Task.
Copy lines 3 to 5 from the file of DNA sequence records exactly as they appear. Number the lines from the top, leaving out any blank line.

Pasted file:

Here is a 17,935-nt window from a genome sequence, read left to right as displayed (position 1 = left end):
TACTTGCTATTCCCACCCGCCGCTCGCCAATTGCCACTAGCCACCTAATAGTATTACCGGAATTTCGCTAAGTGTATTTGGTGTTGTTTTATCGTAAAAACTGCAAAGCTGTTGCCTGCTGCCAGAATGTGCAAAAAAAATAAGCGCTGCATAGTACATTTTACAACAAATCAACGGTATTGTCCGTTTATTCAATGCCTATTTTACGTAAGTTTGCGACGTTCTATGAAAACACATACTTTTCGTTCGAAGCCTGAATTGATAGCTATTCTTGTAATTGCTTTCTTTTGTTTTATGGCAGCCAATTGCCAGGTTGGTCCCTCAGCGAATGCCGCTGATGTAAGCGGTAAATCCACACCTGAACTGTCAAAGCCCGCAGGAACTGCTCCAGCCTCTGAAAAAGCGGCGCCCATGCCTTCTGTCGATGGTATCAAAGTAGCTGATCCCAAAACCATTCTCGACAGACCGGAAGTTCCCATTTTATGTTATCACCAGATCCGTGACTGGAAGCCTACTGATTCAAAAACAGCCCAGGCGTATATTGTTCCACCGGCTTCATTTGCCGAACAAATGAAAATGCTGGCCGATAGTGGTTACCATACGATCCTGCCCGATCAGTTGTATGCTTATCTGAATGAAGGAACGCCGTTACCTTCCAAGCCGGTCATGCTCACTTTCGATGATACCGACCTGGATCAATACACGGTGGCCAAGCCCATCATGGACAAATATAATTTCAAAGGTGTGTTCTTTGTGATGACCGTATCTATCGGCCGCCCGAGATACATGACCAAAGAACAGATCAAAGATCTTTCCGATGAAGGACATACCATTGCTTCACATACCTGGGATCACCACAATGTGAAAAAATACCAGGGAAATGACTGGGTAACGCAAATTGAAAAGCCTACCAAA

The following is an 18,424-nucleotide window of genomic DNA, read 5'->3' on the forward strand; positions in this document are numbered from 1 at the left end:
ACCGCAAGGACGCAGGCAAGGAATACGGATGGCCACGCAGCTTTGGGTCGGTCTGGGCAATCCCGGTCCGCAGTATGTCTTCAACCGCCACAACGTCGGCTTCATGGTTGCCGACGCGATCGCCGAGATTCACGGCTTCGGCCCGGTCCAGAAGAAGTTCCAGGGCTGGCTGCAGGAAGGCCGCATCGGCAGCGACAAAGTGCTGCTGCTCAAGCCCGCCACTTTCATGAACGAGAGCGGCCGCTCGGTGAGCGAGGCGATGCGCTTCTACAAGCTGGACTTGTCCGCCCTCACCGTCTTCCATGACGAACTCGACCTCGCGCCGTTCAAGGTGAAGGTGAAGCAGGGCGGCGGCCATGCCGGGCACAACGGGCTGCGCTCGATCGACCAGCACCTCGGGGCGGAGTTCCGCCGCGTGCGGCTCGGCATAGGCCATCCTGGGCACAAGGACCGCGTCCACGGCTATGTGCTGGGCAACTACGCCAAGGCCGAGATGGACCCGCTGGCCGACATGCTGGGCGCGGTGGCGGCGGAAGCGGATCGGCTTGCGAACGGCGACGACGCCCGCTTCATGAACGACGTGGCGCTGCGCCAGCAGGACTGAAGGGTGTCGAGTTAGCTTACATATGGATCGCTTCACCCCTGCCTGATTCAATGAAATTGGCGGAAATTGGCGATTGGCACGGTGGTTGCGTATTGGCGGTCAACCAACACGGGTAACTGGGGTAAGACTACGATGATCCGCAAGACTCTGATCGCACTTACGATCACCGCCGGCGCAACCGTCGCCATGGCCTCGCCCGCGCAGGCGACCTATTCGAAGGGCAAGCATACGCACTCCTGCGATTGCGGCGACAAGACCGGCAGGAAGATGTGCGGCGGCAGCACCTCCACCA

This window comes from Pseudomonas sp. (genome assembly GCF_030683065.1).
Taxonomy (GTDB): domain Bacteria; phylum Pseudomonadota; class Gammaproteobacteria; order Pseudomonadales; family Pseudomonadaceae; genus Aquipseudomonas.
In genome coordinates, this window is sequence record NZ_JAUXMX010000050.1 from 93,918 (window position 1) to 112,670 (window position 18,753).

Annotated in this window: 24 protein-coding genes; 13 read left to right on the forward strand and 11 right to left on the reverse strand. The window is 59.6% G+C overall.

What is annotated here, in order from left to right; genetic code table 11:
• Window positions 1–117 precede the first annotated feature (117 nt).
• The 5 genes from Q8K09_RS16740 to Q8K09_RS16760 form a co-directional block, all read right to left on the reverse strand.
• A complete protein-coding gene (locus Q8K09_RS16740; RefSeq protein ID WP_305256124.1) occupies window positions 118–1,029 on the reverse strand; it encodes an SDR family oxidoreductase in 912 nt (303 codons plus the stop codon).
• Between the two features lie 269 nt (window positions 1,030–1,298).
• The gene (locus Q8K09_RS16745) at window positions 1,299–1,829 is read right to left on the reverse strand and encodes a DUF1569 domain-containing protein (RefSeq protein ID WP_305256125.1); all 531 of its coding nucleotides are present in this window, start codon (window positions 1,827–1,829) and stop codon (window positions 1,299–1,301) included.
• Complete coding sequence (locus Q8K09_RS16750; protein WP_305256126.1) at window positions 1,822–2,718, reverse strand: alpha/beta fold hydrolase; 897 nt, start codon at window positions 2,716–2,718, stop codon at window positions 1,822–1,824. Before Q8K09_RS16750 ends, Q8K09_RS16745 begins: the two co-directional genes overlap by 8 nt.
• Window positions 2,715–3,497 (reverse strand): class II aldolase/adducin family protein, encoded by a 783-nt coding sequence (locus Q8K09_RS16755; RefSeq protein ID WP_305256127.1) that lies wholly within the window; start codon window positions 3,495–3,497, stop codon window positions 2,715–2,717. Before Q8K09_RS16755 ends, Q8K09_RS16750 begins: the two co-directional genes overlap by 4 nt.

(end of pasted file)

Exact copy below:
The following is an 18,424-nucleotide window of genomic DNA, read 5'->3' on the forward strand; positions in this document are numbered from 1 at the left end:
ACCGCAAGGACGCAGGCAAGGAATACGGATGGCCACGCAGCTTTGGGTCGGTCTGGGCAATCCCGGTCCGCAGTATGTCTTCAACCGCCACAACGTCGGCTTCATGGTTGCCGACGCGATCGCCGAGATTCACGGCTTCGGCCCGGTCCAGAAGAAGTTCCAGGGCTGGCTGCAGGAAGGCCGCATCGGCAGCGACAAAGTGCTGCTGCTCAAGCCCGCCACTTTCATGAACGAGAGCGGCCGCTCGGTGAGCGAGGCGATGCGCTTCTACAAGCTGGACTTGTCCGCCCTCACCGTCTTCCATGACGAACTCGACCTCGCGCCGTTCAAGGTGAAGGTGAAGCAGGGCGGCGGCCATGCCGGGCACAACGGGCTGCGCTCGATCGACCAGCACCTCGGGGCGGAGTTCCGCCGCGTGCGGCTCGGCATAGGCCATCCTGGGCACAAGGACCGCGTCCACGGCTATGTGCTGGGCAACTACGCCAAGGCCGAGATGGACCCGCTGGCCGACATGCTGGGCGCGGTGGCGGCGGAAGCGGATCGGCTTGCGAACGGCGACGACGCCCGCTTCATGAACGACGTGGCGCTGCGCCAGCAGGACTGAAGGGTGTCGAGTTAGCTTACATATGGATCGCTTCACCCCTGCCTGATTCAATGAAATTGGCGGAAATTGGCGATTGGCACGGTGGTTGCGTATTGGCGGTCAACCAACACGGGTAACTGGGGTAAGACTACGATGATCCGCAAGACTCTGATCGCACTTACGATCACCGCCGGCGCAACCGTCGCCATGGCCTCGCCCGCGCAGGCGACCTATTCGAAGGGCAAGCATACGCACTCCTGCGATTGCGGCGACAAGACCGGCAGGAAGATGTGCGGCGGCAGCACCTCCACCA

This window comes from Pseudomonas sp. (genome assembly GCF_030683065.1).